Don't Take Down Your Christmas Tree

third year hana rehman

photo by daniyal tahir

photo by daniyal tahir

It is nearing the end of January. Does the plastic fir tree still sit sadly in the corner of your living room, relevance having come and gone, sending you constant, half-hearted guilt for being too lazy to take it down yet?

Maybe, maybe not. But here’s why you should ignore the strange looks of “responsible” people who made all traces of the holidays vanish by the 27th and leave your  tree right where it is--metaphorically, anyway.

No matter what holiday you may or may not celebrate, the winter break season carries an air of positivity. Many have the ability to carry that positivity over into the new year, but as college students, we often leap hopefully into January only to be slammed with an oncoming tidal wave of stress. New semester, new classes, new resolutions. The new is laden with opportunity, but also with heavy expectations. Whether they are self-inflicted or external, when those expectations hit, we understandably tend to abandon the warm feelings of the holiday and winter break spirit altogether.

Some deal with the stressors of the new year by not making resolutions at all and carrying on as usual (probably the same type of person that  reminds you that the new year technically means nothing and time is a construct, et cetera). Some thrive on filling a clean slate with goals. But what I think we should all do is not let all the positivity of the holiday spirit sputter out and die. Who says February can’t be merry and bright?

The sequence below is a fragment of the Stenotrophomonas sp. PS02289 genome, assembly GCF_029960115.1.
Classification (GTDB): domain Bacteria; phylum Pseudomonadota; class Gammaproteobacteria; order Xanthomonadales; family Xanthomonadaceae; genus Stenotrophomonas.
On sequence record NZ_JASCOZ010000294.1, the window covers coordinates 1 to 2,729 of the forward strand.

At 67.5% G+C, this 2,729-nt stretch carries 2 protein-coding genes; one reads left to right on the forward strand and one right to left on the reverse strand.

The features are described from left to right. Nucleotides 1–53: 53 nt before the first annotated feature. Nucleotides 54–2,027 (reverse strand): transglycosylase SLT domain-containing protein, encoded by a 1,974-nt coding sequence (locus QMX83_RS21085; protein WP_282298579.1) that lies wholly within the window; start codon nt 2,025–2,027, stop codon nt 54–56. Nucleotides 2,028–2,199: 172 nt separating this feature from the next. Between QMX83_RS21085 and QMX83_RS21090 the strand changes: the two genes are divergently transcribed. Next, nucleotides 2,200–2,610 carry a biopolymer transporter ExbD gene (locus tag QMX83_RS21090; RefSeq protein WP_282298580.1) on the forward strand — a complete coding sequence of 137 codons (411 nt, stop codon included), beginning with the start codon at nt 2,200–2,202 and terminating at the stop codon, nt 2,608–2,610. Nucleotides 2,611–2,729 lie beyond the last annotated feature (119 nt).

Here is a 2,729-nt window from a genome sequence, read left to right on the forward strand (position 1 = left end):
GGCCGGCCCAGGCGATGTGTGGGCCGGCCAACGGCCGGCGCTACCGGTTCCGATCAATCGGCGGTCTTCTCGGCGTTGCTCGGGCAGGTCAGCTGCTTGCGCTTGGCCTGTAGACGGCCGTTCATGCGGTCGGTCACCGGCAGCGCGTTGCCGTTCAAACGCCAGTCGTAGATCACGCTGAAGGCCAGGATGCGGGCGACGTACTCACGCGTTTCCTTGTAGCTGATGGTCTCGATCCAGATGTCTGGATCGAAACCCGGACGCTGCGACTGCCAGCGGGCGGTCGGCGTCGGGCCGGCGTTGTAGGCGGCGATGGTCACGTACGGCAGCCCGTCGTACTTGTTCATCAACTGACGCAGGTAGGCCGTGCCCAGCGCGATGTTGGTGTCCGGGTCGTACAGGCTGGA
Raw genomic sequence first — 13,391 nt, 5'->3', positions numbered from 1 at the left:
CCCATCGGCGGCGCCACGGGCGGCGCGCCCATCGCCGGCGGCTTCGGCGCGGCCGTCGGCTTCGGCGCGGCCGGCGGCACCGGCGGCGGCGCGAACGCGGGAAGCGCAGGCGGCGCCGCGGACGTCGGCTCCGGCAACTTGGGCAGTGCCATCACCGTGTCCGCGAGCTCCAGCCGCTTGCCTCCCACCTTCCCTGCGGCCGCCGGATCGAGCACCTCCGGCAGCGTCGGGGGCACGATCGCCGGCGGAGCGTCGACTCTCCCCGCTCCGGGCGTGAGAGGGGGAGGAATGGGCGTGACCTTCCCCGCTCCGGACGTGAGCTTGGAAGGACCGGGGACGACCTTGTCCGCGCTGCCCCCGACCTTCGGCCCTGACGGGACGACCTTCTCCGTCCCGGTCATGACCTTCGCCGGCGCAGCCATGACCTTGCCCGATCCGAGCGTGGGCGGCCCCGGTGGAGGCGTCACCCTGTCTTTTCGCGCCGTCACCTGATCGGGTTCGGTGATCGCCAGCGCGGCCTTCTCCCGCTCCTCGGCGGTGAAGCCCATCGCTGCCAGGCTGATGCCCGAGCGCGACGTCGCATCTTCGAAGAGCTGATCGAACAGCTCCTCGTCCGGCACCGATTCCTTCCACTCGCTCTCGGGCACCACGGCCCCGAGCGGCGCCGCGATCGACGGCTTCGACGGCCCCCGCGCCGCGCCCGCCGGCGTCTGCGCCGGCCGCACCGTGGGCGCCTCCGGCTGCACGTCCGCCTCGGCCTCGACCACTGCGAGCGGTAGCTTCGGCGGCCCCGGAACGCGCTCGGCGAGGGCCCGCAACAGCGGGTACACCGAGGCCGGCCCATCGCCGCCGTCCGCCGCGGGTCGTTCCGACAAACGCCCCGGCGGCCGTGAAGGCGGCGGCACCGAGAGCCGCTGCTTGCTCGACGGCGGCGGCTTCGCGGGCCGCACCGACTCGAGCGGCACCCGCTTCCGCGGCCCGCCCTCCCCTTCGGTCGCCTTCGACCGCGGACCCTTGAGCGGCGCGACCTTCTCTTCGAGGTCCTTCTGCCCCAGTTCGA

Like everything, it’s easier said than done. This can be the hardest time of the year to resist stacking more and more pressure on yourself. Not to say that resolution-making and goal-setting isn’t a good thing, but try not to crush yourself under unnecessary weight. Instead, do more things you normally would at a less stressful time of year. Give gifts. Make more occasions of spending time with loved ones. Eat cookies. If your resolution involves improving your health, eat the occasional cookie. In short, hold on to the holiday spirit as tightly as you can and don’t let it escape. Happy holidays!